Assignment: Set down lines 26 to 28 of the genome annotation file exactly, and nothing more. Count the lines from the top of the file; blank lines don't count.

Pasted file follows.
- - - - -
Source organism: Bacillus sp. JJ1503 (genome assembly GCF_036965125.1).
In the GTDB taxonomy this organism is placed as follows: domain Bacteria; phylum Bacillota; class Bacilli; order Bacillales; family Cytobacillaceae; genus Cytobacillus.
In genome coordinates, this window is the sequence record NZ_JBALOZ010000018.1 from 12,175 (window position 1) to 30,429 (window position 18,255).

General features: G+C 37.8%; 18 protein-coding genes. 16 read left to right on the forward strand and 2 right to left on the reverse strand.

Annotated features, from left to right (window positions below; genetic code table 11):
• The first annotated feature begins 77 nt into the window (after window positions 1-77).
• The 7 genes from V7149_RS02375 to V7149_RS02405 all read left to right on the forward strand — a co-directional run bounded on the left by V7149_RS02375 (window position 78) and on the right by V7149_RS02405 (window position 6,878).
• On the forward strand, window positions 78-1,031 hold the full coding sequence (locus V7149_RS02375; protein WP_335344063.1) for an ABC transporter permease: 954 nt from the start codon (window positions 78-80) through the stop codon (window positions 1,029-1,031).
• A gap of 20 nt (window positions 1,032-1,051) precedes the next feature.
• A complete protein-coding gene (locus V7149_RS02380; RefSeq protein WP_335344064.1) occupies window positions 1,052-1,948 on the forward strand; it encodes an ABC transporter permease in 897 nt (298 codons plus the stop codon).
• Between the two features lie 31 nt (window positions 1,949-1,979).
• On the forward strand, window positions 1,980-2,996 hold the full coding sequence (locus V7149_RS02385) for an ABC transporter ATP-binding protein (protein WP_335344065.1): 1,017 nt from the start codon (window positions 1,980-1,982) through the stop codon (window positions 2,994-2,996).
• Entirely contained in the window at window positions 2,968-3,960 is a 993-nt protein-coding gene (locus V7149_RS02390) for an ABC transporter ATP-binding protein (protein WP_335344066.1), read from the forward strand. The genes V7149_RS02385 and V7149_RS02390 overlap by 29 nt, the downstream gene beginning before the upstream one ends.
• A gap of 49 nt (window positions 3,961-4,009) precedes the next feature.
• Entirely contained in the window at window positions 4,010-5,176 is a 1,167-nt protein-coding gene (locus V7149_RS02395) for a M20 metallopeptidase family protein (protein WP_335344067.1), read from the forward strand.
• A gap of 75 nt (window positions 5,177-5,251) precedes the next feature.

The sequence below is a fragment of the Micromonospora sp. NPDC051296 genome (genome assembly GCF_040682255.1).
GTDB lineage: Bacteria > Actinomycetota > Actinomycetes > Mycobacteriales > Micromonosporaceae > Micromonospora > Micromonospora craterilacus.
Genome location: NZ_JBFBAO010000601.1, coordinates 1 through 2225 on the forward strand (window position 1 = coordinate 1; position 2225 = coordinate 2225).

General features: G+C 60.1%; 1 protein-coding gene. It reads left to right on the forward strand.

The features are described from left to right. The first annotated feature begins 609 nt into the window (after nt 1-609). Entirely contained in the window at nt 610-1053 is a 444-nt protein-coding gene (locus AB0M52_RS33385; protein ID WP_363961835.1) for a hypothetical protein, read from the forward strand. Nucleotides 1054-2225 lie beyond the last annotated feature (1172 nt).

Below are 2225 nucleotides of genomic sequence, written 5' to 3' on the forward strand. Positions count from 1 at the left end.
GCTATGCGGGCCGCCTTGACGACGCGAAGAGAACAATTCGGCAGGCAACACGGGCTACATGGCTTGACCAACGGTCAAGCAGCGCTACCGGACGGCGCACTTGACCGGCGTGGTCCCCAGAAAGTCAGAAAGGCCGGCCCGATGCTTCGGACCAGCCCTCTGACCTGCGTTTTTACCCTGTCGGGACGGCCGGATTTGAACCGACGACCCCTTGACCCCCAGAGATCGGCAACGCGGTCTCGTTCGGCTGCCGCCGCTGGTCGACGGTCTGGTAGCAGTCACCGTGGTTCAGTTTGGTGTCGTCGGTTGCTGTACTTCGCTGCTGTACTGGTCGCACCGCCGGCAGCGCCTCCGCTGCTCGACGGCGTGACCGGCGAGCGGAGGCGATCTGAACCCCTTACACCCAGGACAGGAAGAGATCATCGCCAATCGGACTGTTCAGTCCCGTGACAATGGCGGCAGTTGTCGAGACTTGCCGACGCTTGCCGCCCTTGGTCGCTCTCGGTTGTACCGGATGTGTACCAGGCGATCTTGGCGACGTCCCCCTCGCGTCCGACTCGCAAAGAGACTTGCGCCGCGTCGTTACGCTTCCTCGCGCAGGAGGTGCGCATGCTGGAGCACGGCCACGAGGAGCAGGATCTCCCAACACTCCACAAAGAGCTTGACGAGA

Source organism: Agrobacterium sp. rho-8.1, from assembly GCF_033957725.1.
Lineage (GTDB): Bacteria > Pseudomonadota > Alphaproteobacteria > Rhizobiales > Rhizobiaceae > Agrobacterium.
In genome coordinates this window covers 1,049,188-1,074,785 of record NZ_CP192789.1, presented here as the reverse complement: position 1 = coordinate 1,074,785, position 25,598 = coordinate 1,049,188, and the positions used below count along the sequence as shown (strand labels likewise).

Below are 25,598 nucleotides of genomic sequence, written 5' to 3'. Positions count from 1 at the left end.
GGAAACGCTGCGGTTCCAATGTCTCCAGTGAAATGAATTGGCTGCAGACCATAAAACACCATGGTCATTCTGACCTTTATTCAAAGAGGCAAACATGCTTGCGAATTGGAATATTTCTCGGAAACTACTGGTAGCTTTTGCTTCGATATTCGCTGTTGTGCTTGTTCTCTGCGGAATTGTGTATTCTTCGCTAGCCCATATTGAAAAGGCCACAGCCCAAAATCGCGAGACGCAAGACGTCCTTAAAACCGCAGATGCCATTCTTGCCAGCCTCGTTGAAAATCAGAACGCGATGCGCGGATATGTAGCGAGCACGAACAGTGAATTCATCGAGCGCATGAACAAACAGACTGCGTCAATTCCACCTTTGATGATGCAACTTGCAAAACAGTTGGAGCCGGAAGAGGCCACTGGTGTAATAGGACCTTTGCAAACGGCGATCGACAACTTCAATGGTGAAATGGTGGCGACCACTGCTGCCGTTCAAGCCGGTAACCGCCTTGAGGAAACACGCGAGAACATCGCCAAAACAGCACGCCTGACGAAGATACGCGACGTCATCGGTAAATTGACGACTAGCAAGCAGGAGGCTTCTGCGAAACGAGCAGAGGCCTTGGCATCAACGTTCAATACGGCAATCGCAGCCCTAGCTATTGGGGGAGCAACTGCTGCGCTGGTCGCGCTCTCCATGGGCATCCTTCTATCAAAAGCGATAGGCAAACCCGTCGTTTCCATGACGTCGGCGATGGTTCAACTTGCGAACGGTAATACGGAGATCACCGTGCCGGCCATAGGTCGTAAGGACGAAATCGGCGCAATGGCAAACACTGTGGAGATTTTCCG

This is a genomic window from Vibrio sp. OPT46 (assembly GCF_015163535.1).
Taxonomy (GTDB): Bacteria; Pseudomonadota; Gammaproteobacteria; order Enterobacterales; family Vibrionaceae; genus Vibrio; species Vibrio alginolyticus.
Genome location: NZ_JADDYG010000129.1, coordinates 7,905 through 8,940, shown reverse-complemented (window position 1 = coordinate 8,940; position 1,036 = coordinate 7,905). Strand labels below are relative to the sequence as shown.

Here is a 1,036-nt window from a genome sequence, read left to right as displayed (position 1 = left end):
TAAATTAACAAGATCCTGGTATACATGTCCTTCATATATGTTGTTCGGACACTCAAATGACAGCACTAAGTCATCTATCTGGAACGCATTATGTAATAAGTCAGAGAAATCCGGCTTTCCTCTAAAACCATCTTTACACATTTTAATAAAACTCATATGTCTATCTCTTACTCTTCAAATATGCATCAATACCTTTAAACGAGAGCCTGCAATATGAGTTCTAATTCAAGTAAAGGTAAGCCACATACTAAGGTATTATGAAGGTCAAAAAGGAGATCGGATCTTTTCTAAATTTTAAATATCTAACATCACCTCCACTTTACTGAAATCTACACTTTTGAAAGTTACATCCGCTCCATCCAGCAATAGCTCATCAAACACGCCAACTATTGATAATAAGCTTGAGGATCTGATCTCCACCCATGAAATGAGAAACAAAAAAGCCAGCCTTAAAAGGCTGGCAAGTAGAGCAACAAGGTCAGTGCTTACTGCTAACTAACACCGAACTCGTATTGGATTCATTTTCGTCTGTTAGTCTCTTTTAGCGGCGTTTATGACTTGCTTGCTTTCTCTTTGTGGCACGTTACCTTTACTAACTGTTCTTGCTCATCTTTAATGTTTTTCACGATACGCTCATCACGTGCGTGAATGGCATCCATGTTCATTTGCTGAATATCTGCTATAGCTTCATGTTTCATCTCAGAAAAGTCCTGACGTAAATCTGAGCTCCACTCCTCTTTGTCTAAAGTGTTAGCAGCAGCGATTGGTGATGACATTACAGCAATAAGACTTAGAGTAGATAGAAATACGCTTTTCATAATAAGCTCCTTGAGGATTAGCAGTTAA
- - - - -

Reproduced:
In genome coordinates this window covers 1,049,188-1,074,785 of record NZ_CP192789.1, presented here as the reverse complement: position 1 = coordinate 1,074,785, position 25,598 = coordinate 1,049,188, and the positions used below count along the sequence as shown (strand labels likewise).

Below are 25,598 nucleotides of genomic sequence, written 5' to 3'. Positions count from 1 at the left end.
GGAAACGCTGCGGTTCCAATGTCTCCAGTGAAATGAATTGGCTGCAGACCATAAAACACCATGGTCATTCTGACCTTTATTCAAAGAGGCAAACATGCTTGCGAATTGGAATATTTCTCGGAAACTACTGGTAGCTTTTGCTTCGATATTCGCTGTTGTGCTTGTTCTCTGCGGAATTGTGTATTCTTCGCTAGCCCATATTGAAAAGGCCACAGCCCAAAATCGCGAGACGCAAGACGTCCTTAAAACCGCAGATGCCATTCTTGCCAGCCTCGTTGAAAATCAGAACGCGATGCGCGGATATGTAGCGAGCACGAACAGTGAATTCATCGAGCGCATGAACAAACAGACTGCGTCAATTCCACCTTTGATGATGCAACTTGCAAAACAGTTGGAGCCGGAAGAGGCCACTGGTGTAATAGGACCTTTGCAAACGGCGATCGACAACTTCAATGGTGAAATGGTGGCGACCACTGCTGCCGTTCAAGCCGGTAACCGCCTTGAGGAAACACGCGAGAACATCGCCAAAACAGCACGCCTGACGAAGATACGCGACGTCATCGGTAAATTGACGACTAGCAAGCAGGAGGCTTCTGCGAAACGAGCAGAGGCCTTGGCATCAACGTTCAATACGGCAATCGCAGCCCTAGCTATTGGGGGAGCAACTGCTGCGCTGGTCGCGCTCTCCATGGGCATCCTTCTATCAAAAGCGATAGGCAAACCCGTCGTTTCCATGACGTCGGCGATGGTTCAACTTGCGAACGGTAATACGGAGATCACCGTGCCGGCCATAGGTCGTAAGGACGAAATCGGCGCAATGGCAAACACTGTGGAGATTTTCCG